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Katie Rice's blog

REAL COMPLICATED... Life Made Even More Difficult*

on February 13th, 2012 at 7:55:30 PM

*Name has been changed to protect the guilty


I just have to mention something I recently saw on a magazine rack, as it pertains to my last post regarding non resolutions.  If I don't tell you about this I'll just burst I will.


A magazine whose name I shan't mention had a whopper of a January issue. (Note: I always dub this mystery do-it-yourself rag "Real Complicated" because  I'm guessing it would take me two years just to accomplish half of the suggested projects in a single issue.  I've never attempted such a feat, so this is just an estimate.)



Some New Year's Non Resolutions

on February 13th, 2012 at 6:26:11 PM


Happy New Year!!

This year I don't resolve to:
lose weight
get organized
make more money
exercise more
write more
read more
spend more time with family and friends
Those resolutions never seem to last anyway...
I do vow to appreciate what I have today:  good health, time with family and friends, financial stability, time to do what I love most:  reading, writing, running, biking, walking my new doggie (more about her to come), and adequate space for everything I need. I may not have an overabundance of these things, but I have what I need right now.  Overly high expectations of myself and others invariably lead to a dead end.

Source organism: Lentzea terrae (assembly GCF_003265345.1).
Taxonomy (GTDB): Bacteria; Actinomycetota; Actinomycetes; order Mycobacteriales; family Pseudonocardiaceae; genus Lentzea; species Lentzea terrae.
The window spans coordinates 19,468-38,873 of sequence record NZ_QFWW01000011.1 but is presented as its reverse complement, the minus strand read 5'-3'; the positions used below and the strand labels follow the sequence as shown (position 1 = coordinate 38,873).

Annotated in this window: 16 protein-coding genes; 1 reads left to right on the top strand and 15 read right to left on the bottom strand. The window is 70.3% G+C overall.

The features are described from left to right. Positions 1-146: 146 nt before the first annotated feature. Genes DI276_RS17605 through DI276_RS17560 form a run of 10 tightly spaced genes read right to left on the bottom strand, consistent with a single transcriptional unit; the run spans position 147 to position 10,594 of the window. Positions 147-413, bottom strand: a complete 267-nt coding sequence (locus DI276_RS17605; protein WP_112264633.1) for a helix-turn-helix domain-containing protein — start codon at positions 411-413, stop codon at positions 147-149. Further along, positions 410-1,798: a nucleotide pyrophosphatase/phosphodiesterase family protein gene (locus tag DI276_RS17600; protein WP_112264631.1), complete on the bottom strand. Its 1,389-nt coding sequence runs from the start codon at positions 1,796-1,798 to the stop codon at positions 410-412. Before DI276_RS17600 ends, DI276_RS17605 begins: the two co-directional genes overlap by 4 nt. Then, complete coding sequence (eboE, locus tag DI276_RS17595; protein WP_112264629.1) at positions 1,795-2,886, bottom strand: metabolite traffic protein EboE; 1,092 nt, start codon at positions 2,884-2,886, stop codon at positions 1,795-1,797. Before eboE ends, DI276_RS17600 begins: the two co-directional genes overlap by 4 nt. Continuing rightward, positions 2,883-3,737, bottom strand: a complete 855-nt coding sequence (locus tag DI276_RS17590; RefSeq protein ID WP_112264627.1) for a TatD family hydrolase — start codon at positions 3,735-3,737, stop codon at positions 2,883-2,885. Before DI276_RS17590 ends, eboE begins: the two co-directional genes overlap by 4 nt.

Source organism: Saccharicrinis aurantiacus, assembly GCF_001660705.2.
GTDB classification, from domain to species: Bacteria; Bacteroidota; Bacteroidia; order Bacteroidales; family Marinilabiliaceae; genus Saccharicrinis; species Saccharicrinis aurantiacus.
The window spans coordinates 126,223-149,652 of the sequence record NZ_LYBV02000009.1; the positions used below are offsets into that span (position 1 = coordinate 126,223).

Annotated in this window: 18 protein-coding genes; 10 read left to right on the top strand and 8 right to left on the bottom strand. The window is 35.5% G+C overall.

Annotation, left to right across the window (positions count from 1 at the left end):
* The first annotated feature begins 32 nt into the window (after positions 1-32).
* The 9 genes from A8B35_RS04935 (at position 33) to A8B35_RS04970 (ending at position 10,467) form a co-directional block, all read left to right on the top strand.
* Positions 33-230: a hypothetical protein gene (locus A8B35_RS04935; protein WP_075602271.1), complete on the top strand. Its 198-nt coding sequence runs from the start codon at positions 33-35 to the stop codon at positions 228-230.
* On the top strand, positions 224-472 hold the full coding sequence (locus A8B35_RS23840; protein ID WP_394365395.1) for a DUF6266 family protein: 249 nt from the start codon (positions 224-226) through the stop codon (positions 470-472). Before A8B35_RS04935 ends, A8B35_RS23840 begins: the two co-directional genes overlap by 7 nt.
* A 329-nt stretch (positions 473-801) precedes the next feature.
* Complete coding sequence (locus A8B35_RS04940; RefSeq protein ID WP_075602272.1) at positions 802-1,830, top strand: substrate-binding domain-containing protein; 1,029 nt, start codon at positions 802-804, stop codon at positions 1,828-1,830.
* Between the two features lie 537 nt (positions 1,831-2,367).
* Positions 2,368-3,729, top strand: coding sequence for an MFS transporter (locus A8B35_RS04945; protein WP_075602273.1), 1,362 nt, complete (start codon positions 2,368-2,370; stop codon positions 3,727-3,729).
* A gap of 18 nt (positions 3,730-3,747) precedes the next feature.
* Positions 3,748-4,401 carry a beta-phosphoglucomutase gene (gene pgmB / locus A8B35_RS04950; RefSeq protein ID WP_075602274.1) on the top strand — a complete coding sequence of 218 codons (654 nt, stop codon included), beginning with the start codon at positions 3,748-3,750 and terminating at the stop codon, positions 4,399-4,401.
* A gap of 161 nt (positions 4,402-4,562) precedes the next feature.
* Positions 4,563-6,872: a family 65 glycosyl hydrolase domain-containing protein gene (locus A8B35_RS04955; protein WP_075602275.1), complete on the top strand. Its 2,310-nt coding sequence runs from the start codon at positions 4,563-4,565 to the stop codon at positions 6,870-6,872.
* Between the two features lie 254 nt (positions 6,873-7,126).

I think, in this new year of 2012, we could all use a bit less self-transformation and a bit more self-appreciation. Let's turn down a notch our unending quests to try harder or be better versions of ourselves. Let's find more contentment with who we are right now and appreciate what we accomplish every day just by authentically being ourselves. Not ideal, airbrushed, romanticized versions of ourselves, but rather the real, imperfect, genuine and good enough ones.
The concept of not trying harder contradicts everything we read and see these days, but I truly believe we accomplish more when we positively focus on what we are versus what we could be. On what we're doing right versus doing wrong. Awareness of our present situation helps us recognize what's working good enough in our lives, and how certain unrealistic ideals can simply be let go. Often this simple, singular approach can work even better than setting numerous goals that not only are vague but also don't account for the way we are wired.